View Poll Results: Is Attending Speech wich Advocates the Overthrow of the Government Protected Speech?

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Thread: Is Attending Speech which Advocates the Overthrow of Government Protected Speech?

  1. #11
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    Re: Is Attending Speech which Advocates the Overthrow of Government Protected Speech?

    Quote Originally Posted by OhIsee.Then View Post
    Is Attending Speech wich Advocates the Overthrow of the Government Protected Speech?
    You state in your question that attending is equivalent to speech. It is not. And, R. Paul is only stating in your quote of him that attending is illegal. Therefore it’s not a crime to attend with your mouth shut. Also, nothing about violent over through is in your question, but you write about R. Paul stating violent over through. Which is it?
    Violent overthrow.

    So then the next question you asked: Is the person who is speaking, and advocating about overthrowing the government, protected by the First Amendment?
    "Action expresses priorities."
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    Re: Is Attending Speech which Advocates the Overthrow of Government Protected Speech?

    Quote Originally Posted by VanceMack View Post
    Advocating for the violent overthrow of a government is rather different than 'speaking out against the government' wouldnt you say? While attendance of such a meeting shouldnt be criminal, I can certtainly see promotion of the idea as worthy of a one way ticket to North Korea.
    So you believe that advocating for the violent overthrow of a government is not protected by the First Amendment?
    "Action expresses priorities."
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  3. #13
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    Re: Is Attending Speech which Advocates the Overthrow of Government Protected Speech?

    Quote Originally Posted by ADG View Post
    On Sean Hannity's radio program -- one week after commendably leading opposition to the Patriot Act on civil liberties grounds -- Sen. Rand Paul is now advocating the arrest of people who "attend radical political speeches."

    After claiming to be against racial and religious profiling, Paul said: "But if someone is attending speeches from someone who is promoting the violent overthrow of our government, that's really an offense that we should be going after -- they should be deported or put in prison."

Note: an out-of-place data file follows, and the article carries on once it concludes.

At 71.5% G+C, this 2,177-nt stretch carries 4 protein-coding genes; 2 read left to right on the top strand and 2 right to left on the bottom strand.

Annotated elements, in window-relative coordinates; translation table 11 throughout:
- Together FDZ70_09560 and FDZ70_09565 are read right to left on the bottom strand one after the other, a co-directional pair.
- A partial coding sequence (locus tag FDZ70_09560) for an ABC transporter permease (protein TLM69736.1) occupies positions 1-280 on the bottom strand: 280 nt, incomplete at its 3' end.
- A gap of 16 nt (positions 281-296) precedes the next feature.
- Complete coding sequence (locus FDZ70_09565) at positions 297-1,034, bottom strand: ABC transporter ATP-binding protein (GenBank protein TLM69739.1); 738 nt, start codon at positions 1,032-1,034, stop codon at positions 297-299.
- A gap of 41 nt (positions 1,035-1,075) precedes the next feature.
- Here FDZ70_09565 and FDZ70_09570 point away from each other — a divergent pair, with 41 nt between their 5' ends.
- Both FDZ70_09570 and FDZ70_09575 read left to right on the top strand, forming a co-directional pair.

Is Paul’s suggestion that people be imprisoned or deported for merely attending a political speech be a violation of the First Amendment?
    Well no - I don't think attending reflects your beliefs and values.

    I don't suport certain right or left agendas but I'll listen to them discuss it to understand *what* they're believing and feeling on the issues. . . how else is someone suppose to know what the others are talking about if they don't hear it first hand (via video - in person - etc)
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  4. #14
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    Re: Is Attending Speech which Advocates the Overthrow of Government Protected Speech?

    I'm confused on this. I thought it was illegal to incite a riot or violence? Wouldn't making a speech about violently overthrowing the government fall into that?

    Regarding the attendees being at fault, no.


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    Re: Is Attending Speech which Advocates the Overthrow of Government Protected Speech?

    Quote Originally Posted by ADG View Post
    On Sean Hannity's radio program -- one week after commendably leading opposition to the Patriot Act on civil liberties grounds -- Sen. Rand Paul is now advocating the arrest of people who "attend radical political speeches."

    After claiming to be against racial and religious profiling, Paul said: "But if someone is attending speeches from someone who is promoting the violent overthrow of our government, that's really an offense that we should be going after -- they should be deported or put in prison."

    Is Paul’s suggestion that people be imprisoned or deported for merely attending a political speech be a violation of the First Amendment?
    Speech advocating the violent overthrow of government is protected speech.